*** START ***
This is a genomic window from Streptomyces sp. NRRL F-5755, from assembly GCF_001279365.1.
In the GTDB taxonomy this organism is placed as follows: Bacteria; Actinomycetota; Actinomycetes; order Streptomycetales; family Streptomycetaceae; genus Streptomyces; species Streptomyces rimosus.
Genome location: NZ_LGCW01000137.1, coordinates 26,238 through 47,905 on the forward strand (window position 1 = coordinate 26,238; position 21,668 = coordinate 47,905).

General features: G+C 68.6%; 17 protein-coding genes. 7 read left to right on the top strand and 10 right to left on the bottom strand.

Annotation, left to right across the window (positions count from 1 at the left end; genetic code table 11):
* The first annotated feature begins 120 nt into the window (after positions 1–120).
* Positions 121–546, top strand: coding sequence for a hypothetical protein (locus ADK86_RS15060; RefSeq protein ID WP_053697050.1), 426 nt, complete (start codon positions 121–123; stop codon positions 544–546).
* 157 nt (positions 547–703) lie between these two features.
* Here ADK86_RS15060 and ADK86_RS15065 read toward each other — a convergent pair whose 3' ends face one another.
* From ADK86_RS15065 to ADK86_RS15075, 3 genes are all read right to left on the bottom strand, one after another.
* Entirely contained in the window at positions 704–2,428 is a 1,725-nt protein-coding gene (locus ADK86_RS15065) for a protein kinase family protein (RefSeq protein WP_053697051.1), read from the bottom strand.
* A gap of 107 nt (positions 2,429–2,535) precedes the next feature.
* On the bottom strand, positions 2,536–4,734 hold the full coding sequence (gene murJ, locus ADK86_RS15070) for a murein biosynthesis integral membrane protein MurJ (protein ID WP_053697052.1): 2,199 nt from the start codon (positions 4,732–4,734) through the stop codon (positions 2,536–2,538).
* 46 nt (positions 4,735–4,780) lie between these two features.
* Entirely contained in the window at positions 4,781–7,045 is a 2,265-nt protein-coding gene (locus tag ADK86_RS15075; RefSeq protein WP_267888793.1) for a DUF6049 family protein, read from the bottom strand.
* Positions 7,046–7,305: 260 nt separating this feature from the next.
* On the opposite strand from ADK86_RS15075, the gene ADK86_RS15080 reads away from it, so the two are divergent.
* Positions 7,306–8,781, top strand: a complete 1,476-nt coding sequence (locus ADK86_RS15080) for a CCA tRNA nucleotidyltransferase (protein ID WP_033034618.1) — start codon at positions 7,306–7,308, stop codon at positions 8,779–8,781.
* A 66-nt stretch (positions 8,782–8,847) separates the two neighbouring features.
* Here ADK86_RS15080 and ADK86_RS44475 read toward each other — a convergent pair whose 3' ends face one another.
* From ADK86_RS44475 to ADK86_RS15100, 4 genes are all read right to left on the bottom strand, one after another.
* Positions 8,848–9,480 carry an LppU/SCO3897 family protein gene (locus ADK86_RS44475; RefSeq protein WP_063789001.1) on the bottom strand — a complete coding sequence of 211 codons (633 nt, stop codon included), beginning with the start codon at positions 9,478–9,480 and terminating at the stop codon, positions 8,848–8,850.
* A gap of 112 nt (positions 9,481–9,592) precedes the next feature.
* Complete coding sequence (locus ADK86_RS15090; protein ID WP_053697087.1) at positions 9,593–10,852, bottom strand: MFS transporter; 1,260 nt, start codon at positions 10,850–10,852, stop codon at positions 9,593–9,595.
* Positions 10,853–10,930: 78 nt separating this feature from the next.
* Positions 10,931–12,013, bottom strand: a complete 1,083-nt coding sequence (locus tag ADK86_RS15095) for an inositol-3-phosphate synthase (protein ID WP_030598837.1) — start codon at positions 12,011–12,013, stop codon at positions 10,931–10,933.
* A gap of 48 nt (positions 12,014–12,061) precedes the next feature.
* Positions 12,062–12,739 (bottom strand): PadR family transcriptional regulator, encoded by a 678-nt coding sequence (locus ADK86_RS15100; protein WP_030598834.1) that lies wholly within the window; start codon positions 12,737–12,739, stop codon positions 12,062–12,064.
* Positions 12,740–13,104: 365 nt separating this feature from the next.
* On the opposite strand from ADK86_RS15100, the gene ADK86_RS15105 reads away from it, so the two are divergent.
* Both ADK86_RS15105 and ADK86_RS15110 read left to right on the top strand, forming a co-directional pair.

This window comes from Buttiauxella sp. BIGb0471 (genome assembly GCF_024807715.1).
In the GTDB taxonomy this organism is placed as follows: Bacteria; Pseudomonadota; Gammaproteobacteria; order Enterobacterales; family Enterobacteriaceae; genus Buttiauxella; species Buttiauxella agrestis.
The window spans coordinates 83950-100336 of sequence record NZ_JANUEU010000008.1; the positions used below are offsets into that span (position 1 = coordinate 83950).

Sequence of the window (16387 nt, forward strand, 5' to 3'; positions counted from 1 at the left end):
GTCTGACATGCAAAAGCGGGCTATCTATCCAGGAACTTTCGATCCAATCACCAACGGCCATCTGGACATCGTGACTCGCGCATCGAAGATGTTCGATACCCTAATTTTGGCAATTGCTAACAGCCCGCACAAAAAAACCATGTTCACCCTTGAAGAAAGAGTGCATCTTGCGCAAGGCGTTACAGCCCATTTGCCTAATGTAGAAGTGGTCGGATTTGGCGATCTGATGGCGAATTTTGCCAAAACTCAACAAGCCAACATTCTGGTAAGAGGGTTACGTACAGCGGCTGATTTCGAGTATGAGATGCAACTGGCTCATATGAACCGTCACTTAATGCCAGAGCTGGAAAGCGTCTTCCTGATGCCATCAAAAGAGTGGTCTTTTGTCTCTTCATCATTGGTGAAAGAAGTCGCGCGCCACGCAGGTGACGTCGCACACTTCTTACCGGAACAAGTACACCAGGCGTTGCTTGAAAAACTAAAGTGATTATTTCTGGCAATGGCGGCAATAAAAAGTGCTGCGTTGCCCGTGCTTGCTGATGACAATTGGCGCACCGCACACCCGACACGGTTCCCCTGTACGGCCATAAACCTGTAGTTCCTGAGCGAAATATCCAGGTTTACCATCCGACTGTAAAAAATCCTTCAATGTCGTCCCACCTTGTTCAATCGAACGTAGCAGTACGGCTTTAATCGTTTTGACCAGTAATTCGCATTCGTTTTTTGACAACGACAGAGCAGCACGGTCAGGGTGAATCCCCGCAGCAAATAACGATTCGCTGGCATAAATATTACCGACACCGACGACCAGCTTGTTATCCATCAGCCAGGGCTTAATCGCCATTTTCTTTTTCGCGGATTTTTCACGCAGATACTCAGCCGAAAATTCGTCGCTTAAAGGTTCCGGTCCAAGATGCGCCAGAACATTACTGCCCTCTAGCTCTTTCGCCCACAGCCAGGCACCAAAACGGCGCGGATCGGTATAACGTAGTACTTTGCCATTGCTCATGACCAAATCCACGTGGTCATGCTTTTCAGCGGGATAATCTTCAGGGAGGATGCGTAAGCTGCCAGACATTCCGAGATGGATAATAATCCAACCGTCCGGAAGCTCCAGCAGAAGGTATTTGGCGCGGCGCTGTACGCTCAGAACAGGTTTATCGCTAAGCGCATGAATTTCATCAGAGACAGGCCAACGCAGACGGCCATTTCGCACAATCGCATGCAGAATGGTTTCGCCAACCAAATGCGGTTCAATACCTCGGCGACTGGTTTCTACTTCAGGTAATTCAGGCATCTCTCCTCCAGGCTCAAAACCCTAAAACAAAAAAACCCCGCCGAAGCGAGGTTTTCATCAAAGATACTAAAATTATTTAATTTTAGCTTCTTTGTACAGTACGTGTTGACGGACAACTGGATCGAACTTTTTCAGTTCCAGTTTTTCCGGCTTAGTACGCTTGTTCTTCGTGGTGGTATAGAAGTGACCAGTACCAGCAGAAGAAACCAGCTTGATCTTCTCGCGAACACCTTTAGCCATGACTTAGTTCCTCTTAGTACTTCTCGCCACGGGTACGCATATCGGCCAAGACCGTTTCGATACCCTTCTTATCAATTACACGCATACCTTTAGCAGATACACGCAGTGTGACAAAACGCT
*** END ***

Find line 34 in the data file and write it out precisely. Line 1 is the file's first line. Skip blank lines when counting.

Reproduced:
The window spans coordinates 83950-100336 of sequence record NZ_JANUEU010000008.1; the positions used below are offsets into that span (position 1 = coordinate 83950).